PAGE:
The Vanishing American Adult: Our Coming-of-Age Crisis
and How To Rebuild a Culture of Self-Reliance
Some days, the notion of an open mind seems a relic of an earlier time. Our cultural moment demands certainty and opposing viewpoints just muddy the waters.
What if it’s not a cultural moment, though?
As I read this book I often found myself wondering if educated people– the sort who read books like this–aren’t walking a Möbius strip, forever identifying problems that only they, with their fine educations and professional occupations, have the necessary skills to address.
Ben Sasse is the junior United States Senator from Nebraska, an office he has held since 2015. I’m a bit of a political junkie but there are plenty of senators whose names I wouldn’t recognize. To stand out from the pack you have to do something notorious enough to catch my attention.
For Senator Sasse the 2016 election season served that purpose. Alone, for a while, among other members of his party, he was willing to question the fitness of Donald Trump for President.
I won’t address that question but Sasse said a number of things that made sense to me: the candidate doesn’t understand the Constitution, especially the First Amendment; his refusal to condemn the Ku Klux Klan is troubling; he seems to think he’s running for king. (You decide if we’ve seen any of those in the last nine months.)
I love a good bomb thrower and suddenly there was one within the very heart of the GOP.
So l learned a bit about the Senator with the seemingly anarchic heart. He was, it seems, a boy wonder. A Yale PhD in history and one of the nation’s youngest college presidents prior to entering politics. I wondered if he was a true successor to Daniel Patrick Moynihan.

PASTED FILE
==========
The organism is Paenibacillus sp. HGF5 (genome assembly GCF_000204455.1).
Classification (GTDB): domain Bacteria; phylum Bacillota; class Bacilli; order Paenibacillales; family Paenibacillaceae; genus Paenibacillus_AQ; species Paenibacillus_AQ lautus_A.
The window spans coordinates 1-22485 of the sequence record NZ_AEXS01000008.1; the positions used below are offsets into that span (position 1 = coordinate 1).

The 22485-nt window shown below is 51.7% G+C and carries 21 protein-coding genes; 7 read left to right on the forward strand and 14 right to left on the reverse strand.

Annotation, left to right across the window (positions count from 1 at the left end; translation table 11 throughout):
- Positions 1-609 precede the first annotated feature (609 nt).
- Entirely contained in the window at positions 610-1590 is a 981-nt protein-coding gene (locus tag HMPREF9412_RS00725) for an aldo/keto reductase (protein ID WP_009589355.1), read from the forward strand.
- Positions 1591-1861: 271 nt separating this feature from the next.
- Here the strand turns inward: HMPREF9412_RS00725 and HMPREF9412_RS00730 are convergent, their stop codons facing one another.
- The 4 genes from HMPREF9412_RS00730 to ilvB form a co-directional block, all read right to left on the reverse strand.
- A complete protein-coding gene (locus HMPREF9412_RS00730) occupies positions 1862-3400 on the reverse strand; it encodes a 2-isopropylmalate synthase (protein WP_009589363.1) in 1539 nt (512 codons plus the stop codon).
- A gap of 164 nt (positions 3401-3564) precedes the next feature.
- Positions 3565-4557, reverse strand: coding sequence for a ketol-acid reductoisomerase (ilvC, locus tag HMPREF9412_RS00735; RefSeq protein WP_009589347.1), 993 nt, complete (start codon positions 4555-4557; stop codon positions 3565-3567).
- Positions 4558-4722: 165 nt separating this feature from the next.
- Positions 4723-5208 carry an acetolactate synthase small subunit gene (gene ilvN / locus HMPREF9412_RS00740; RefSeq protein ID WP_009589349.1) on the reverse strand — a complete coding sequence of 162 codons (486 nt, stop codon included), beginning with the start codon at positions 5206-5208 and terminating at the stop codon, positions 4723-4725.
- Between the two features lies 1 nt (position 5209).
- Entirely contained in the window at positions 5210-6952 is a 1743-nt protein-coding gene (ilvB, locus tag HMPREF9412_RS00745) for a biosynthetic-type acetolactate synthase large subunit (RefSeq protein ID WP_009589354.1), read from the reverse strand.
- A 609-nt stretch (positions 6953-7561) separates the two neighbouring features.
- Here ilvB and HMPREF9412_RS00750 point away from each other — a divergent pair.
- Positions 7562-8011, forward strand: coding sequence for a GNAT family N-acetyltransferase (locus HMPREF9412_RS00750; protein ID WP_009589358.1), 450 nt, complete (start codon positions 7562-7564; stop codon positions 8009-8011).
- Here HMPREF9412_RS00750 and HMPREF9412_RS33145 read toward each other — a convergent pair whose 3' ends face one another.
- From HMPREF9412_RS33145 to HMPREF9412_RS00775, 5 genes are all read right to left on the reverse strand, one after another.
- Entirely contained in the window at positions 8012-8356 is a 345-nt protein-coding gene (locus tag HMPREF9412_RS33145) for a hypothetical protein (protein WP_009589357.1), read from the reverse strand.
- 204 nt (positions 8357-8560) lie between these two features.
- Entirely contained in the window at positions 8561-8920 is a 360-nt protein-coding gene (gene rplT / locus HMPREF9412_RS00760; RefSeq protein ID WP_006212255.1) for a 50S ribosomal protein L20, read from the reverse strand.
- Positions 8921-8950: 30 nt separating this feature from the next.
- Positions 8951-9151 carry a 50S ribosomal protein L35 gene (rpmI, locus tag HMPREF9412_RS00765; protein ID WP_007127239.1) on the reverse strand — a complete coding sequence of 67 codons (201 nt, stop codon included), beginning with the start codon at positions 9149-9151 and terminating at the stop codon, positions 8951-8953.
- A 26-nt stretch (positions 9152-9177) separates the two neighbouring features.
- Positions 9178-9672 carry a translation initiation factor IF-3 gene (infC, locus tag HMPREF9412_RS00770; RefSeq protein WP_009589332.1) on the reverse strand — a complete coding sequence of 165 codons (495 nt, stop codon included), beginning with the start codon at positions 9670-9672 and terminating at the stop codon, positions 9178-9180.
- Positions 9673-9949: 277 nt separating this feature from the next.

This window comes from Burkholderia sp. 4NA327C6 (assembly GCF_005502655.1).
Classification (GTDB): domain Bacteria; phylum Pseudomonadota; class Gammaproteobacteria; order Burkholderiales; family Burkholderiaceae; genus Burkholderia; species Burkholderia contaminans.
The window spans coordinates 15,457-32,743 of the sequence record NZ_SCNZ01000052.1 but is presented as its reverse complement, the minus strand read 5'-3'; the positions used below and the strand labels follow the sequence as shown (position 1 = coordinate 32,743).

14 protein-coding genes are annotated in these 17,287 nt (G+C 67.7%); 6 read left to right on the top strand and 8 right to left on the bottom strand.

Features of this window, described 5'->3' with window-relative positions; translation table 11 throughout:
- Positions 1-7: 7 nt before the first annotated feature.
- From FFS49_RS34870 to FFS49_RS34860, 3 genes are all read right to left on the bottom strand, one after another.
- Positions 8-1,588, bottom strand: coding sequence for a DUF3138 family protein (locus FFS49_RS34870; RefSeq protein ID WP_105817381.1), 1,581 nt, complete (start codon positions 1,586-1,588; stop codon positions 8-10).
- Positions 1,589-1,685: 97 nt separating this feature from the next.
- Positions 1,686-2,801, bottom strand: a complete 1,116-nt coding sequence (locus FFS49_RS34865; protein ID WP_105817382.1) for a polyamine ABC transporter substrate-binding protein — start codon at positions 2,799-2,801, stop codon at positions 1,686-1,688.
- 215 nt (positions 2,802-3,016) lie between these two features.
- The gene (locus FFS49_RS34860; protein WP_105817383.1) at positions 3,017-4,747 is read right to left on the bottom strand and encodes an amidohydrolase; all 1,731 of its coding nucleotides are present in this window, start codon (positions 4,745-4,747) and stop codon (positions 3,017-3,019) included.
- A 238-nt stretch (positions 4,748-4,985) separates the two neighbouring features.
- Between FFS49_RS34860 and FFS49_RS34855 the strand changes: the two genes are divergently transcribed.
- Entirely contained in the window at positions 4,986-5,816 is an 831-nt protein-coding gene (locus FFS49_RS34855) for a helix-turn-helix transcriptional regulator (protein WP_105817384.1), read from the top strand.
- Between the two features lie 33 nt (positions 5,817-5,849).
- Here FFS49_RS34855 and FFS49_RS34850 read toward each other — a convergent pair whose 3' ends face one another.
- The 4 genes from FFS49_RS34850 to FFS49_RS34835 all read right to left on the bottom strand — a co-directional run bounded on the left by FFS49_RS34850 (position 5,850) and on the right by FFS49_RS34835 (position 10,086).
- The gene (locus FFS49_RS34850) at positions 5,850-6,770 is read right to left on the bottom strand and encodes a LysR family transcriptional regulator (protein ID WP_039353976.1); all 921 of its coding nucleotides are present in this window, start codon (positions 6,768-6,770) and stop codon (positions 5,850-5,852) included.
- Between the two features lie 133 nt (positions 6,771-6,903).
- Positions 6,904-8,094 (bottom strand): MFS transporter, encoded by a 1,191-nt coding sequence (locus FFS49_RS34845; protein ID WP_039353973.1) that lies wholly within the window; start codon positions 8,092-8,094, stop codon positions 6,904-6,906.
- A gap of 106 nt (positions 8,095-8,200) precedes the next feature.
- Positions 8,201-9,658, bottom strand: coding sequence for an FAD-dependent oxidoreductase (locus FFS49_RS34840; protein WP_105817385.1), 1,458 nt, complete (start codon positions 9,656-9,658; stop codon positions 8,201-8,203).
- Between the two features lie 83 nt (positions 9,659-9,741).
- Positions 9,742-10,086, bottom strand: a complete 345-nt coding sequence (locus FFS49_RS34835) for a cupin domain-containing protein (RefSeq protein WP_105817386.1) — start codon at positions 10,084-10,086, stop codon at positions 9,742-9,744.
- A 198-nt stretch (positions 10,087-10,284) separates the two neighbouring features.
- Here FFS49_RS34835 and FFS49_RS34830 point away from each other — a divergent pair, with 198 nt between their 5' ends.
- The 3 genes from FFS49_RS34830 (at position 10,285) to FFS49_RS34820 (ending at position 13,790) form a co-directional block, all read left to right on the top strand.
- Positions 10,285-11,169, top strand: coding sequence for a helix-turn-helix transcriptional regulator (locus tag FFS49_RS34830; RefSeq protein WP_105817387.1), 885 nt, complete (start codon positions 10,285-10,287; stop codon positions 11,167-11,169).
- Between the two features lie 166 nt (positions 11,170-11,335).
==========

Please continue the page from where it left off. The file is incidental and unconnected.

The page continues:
Well, I don’t have to wonder any longer and DPM can remain secure in his rest.
In the Reformed tradition a lot of attention is paid to the role of the elect. That refers to the group of people bound to enter heaven. We have a secular elect. This group of well-credentialed folks have risen to the top of the heap, arguably by merit, gone to the best schools and, as a result, get to run things. Sasse fits right in
Except I found myself puzzled by what didn’t add up. Senator Moynhian was the real deal. His academic work was widely regarded (I was assigned one of his early books as an undergraduate) and he worked shaping public policy for both Democratic and Republican administrations before running for the Senate.
By contrast, Ben Sasse is a cipher. There’s the doctorate, the fancy educational pedigree, the college presidency, and this peculiar sentence: “The University’s board of directors had hired me as a 37-year old not because I had any special insight into shaping 18- to 22-year olds, but because I was a ‘turnaround’ guy who specialized in helping troubled companies become solvent.” (p. 122)
That’s odd enough to send me digging. The good doctor, it turns out, is anything but an academic. The only scholarly footprint he’s left is his dissertation (which, to be fair, won a couple of prestigious awards).